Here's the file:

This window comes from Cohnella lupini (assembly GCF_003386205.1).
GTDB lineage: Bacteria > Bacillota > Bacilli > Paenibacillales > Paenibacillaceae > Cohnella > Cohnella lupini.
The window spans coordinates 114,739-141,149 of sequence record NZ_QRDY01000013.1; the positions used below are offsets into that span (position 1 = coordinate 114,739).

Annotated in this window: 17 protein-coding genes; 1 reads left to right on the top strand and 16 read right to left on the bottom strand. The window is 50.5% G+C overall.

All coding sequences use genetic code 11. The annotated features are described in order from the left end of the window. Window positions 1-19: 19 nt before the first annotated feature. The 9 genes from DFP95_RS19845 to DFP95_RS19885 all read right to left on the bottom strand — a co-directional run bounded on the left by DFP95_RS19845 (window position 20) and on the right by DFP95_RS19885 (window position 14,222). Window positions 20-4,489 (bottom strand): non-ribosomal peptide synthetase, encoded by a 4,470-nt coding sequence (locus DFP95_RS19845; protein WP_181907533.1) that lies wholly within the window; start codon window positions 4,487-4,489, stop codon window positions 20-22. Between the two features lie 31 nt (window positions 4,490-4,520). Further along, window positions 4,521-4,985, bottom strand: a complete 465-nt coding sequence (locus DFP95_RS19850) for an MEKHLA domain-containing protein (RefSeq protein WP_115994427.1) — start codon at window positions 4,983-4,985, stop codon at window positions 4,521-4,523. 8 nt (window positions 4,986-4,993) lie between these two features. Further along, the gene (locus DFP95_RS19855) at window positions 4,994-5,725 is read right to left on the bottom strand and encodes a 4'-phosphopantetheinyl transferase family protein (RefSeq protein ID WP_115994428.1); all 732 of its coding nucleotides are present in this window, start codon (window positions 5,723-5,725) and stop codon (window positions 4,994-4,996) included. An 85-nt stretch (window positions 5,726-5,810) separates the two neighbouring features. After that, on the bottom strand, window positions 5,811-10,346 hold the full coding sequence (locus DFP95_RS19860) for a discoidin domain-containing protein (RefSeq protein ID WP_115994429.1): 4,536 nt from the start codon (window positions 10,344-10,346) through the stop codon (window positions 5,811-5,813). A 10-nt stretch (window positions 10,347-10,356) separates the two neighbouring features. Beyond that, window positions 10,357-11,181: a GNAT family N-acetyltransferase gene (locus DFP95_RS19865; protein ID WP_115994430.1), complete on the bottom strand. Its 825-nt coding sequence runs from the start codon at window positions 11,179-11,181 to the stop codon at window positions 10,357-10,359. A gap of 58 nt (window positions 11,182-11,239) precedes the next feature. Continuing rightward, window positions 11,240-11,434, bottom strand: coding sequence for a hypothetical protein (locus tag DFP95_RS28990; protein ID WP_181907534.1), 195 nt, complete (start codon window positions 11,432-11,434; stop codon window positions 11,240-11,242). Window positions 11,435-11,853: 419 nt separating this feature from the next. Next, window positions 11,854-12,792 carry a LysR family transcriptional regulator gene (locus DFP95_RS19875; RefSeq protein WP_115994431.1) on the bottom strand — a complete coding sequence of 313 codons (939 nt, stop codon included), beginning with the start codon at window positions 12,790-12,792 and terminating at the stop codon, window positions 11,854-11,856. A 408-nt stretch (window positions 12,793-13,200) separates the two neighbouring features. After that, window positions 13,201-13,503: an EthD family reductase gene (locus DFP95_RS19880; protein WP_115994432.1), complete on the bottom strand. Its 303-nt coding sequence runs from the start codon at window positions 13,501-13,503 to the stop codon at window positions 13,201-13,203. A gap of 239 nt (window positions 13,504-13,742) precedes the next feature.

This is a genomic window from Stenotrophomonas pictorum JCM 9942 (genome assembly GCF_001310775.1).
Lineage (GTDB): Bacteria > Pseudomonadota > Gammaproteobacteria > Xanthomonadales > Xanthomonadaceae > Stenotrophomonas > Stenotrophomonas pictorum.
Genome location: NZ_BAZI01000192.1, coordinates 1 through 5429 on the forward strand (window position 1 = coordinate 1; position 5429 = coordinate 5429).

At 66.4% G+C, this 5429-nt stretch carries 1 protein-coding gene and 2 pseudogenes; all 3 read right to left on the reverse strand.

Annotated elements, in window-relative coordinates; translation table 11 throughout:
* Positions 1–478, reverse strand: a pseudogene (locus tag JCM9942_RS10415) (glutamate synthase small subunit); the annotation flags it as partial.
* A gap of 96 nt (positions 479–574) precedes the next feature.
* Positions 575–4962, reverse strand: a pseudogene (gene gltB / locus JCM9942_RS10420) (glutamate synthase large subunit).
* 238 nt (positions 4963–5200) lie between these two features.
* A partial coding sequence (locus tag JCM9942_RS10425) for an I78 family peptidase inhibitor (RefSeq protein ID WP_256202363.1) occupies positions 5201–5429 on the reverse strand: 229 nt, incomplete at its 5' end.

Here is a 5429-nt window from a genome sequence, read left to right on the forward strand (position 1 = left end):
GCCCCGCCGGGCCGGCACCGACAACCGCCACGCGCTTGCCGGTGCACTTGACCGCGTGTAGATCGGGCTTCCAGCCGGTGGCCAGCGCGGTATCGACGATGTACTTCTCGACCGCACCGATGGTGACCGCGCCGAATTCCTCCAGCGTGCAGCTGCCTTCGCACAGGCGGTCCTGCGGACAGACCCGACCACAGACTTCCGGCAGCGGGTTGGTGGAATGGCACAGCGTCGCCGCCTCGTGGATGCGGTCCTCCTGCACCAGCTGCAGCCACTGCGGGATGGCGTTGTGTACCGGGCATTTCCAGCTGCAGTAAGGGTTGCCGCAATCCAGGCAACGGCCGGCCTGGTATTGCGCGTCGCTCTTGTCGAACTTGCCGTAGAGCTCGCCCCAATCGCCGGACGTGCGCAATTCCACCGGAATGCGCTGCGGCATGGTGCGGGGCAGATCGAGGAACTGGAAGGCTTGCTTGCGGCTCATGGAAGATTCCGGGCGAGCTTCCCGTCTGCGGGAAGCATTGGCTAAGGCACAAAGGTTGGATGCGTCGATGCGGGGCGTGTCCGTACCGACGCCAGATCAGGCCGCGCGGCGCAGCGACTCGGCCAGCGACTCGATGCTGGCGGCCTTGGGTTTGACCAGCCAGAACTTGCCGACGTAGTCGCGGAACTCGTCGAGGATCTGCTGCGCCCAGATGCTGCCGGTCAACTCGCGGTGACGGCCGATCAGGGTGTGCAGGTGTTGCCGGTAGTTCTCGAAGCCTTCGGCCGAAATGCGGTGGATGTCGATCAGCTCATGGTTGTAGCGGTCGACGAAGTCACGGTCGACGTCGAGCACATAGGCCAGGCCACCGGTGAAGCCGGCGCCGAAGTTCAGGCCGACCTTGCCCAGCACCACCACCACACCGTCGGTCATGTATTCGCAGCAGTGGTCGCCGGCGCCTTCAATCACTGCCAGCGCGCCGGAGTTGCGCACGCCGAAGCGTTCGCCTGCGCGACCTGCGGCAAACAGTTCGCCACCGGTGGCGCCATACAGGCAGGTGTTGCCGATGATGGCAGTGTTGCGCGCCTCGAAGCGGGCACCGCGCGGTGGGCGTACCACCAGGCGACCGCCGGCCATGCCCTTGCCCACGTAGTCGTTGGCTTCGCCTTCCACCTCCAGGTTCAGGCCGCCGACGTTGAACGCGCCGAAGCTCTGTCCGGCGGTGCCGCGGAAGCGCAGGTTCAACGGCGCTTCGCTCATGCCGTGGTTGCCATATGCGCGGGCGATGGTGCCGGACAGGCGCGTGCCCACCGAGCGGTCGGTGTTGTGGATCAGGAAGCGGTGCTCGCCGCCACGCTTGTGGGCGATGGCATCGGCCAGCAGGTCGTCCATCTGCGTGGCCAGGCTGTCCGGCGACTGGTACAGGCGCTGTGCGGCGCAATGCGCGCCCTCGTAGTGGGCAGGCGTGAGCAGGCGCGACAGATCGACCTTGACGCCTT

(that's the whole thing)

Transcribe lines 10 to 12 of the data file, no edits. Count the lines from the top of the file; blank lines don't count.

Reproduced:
Annotated elements, in window-relative coordinates; translation table 11 throughout:
* Positions 1–478, reverse strand: a pseudogene (locus tag JCM9942_RS10415) (glutamate synthase small subunit); the annotation flags it as partial.
* A gap of 96 nt (positions 479–574) precedes the next feature.